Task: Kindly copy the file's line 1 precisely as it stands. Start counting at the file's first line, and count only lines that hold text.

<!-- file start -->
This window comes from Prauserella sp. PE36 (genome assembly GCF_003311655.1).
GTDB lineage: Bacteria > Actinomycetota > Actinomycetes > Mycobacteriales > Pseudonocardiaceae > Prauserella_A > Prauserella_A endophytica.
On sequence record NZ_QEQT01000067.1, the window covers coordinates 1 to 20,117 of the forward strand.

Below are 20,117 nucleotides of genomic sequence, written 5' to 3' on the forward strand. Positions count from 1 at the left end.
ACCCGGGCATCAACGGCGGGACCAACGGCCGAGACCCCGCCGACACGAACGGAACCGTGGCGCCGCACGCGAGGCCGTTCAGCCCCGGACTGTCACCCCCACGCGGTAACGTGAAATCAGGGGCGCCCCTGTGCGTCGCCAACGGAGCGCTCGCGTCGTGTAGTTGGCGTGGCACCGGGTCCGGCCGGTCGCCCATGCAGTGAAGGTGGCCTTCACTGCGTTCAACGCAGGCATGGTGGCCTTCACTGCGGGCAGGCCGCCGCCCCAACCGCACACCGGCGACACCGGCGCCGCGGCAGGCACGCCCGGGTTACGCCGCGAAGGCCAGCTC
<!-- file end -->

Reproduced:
This window comes from Prauserella sp. PE36 (genome assembly GCF_003311655.1).